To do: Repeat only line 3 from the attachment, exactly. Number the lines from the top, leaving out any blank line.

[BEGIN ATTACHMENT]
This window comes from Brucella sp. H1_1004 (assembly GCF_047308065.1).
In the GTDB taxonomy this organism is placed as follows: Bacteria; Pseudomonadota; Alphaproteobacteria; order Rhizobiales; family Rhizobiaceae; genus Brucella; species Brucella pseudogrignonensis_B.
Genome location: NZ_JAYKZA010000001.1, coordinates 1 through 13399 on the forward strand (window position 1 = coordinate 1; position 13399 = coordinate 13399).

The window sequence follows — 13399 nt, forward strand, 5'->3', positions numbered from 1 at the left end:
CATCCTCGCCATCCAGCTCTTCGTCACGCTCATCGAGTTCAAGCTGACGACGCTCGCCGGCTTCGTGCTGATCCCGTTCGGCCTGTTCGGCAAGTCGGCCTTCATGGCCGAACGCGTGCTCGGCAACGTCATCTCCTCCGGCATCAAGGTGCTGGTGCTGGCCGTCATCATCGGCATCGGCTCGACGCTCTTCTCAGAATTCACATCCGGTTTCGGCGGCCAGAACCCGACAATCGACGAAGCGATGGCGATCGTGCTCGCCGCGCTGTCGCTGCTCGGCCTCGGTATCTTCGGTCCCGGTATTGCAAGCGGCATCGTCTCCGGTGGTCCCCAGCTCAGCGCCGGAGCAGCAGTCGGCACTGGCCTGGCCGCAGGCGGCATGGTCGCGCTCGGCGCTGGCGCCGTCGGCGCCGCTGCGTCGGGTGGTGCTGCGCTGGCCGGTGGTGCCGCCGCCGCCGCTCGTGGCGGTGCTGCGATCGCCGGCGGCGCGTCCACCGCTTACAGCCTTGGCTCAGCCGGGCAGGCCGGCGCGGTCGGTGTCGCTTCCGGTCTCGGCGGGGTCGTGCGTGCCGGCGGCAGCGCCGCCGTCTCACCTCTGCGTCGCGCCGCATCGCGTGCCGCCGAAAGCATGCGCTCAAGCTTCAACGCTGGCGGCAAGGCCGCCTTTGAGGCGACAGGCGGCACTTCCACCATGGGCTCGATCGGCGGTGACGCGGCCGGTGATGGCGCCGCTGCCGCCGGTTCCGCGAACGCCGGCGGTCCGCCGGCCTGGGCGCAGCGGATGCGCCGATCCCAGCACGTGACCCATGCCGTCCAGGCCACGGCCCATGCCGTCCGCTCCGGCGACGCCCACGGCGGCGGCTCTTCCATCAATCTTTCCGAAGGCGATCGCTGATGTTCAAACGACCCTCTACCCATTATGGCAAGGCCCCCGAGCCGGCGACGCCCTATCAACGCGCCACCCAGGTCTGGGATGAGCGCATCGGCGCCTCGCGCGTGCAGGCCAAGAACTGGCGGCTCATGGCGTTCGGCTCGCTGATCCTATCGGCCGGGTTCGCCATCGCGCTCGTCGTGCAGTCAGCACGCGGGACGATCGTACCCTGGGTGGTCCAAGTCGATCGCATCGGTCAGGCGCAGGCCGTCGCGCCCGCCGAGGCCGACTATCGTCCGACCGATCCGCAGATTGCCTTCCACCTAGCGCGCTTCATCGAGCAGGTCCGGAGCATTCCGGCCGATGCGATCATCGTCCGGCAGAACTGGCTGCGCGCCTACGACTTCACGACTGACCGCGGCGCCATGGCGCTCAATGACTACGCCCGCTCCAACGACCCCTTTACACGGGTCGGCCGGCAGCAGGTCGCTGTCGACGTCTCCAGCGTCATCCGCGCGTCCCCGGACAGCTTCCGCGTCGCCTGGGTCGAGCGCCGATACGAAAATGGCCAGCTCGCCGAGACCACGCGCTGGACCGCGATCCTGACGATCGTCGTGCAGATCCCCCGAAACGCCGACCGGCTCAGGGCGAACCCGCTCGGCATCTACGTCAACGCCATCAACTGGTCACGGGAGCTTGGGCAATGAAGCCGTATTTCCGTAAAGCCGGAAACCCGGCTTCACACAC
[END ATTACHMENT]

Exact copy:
Genome location: NZ_JAYKZA010000001.1, coordinates 1 through 13399 on the forward strand (window position 1 = coordinate 1; position 13399 = coordinate 13399).